In recent weeks, the Algerian press within and outside the country has given much space to debate by opposition figures, academics and political groups and parties on the merits or not of abstentions on 10 May . (Not surprisingly, arguments for and against voting, among critics of the regime, seem comparable to those in the US left every four years.) As Marxist journalist Hocine Belalloufi summarizes, some proponents of the broad boycott movement take a moral stand against any collaboration with (and thus legitimization of) the fundamentally corrupt and authoritarian system. Others argue fatalistically that behind-the-scenes manipulations will prevent a fair election process or that safe allocations of seats for participating parties have already been decided. Even worse, some foresee the regime’s manipulations as leading to a new Islamist victory like that in 1991 and thus a new layer of oppression or even renewed bloodshed (Bellaloufi 2012).
Djamel Zenati, a former leading figure in the moderate leftist FFS (Front of Socialist Forces), argues that this election merely prepares the way for an unrepresentative new constitution, as authoritarian as the present one, and for a hand-picked successor to Bouteflika in 2014. He sees the results as indeed inevitably manipulated to the regime’s advantage and compares this election to the notorious 1948 Algerian election in colonial times that promised an era of political reform but in fact, through grossly falsified results, prevented a substantial nationalist victory. He criticizes those who feel that the only way to survive as active visible political groups is to participate in the system’s elections, advocating an emphasis on autonomous grassroots organizing instead. “The society must construct itself before the State” by learning to practice genuine dialogue and compromise. For those who see the campaign as a public opportunity to present an oppositional critique, he argues that alienated Algerians are too turned off by authorized politics to listen (Zenati 2012).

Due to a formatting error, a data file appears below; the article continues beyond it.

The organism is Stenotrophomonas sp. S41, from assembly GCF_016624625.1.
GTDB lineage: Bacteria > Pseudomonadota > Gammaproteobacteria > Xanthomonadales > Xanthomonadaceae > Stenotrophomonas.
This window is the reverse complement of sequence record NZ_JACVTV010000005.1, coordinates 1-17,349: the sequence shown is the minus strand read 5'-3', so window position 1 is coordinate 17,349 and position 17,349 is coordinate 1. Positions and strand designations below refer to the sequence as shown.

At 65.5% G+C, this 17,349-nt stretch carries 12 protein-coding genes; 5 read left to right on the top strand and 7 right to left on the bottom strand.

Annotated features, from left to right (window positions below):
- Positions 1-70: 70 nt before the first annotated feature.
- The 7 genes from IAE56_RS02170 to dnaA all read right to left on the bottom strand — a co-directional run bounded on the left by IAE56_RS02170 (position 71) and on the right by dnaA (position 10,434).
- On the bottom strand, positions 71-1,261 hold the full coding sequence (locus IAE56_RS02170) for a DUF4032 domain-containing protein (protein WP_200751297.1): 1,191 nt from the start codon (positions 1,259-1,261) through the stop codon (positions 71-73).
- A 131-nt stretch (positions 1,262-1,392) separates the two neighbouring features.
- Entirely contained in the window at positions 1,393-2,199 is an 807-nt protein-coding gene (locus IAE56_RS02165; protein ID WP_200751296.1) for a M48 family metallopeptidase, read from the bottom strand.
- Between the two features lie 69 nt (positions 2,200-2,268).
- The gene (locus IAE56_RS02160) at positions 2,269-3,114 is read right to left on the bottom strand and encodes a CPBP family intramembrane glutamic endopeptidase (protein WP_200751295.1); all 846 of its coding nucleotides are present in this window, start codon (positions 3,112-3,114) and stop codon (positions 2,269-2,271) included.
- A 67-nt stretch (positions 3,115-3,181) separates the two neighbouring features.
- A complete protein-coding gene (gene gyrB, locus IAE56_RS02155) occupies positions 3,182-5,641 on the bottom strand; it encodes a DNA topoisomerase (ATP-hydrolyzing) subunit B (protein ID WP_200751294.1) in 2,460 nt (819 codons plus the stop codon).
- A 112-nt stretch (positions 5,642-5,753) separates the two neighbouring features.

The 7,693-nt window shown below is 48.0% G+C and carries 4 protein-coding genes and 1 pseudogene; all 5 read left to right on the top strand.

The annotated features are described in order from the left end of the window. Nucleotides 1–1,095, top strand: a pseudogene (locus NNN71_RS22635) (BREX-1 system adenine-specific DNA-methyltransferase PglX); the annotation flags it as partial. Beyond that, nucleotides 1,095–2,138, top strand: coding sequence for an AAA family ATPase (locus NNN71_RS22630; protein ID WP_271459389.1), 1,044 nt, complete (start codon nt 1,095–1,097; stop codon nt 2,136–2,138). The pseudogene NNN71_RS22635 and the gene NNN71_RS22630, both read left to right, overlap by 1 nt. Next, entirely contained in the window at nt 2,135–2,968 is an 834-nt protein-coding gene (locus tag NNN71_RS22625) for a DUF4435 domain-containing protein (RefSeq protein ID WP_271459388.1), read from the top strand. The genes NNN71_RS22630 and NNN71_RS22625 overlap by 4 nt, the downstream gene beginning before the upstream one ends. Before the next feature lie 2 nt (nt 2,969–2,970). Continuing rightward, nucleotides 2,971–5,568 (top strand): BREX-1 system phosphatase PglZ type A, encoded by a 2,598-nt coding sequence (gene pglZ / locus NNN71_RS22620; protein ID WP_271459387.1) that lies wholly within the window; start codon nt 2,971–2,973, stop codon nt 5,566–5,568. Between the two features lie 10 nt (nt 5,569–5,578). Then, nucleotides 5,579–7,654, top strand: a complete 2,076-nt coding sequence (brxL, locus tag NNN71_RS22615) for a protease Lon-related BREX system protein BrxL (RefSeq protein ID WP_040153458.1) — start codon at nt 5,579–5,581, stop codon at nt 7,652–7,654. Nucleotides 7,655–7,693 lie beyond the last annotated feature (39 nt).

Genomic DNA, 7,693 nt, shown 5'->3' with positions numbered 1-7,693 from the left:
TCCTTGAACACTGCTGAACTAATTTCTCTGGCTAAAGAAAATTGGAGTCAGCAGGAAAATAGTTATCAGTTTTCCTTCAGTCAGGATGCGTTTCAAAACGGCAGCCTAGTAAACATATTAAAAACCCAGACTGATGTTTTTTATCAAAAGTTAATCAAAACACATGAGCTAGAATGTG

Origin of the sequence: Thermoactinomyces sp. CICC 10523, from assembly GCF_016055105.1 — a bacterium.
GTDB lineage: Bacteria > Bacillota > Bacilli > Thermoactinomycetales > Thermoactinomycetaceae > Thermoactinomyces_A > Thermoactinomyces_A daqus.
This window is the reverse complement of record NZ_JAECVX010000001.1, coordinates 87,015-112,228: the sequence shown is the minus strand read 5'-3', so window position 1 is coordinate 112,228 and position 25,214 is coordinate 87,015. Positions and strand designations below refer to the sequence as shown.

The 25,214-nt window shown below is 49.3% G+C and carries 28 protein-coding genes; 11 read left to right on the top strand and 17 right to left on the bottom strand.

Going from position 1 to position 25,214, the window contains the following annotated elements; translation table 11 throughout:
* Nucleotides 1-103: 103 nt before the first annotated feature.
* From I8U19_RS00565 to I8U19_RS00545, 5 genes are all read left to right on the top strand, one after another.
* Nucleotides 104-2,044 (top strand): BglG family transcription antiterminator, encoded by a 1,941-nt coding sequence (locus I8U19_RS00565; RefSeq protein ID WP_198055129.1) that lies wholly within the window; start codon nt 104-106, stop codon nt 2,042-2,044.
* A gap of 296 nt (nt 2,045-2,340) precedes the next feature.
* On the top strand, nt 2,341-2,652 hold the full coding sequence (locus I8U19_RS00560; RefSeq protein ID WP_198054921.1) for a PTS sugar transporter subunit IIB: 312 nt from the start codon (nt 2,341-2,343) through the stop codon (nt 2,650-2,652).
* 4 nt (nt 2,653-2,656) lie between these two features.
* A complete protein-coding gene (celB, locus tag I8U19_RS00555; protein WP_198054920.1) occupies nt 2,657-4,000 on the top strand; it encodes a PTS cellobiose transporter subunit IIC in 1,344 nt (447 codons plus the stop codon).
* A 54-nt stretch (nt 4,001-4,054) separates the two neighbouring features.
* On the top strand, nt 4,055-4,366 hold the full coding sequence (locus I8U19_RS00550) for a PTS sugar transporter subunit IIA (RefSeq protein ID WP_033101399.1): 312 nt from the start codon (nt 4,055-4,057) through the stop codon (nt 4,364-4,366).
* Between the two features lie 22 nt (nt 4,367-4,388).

As well, say boycott supporters, those who raise the spectre of foreign intervention because of a low turnout need to acknowledge that Algeria has never been truly sovereign. “In reality, foreign intervention, in a subtle and pernicious form, has never ceased in Algeria” (Larioui). It is clear, says Djameleddine Benchenouf, that the US especially is in a full-scale strategic contest with China for control of the oil and minerals of Africa. In this battle, with the cooperation of the present Algerian regime, Algeria is a central prize. But if the regime gains less than 40% voter participation on 10 May in a fair electoral process, it will signify for Western imperialists the former’s too precarious and unreliable local control. Given the potentially explosive social despair, in this context, the US and other Western powers, especially France, would indeed be ready to choose other Algerian political allies to maintain their influence, a political opportunism already demonstrated elsewhere in North Africa during the past year (Benchenouf).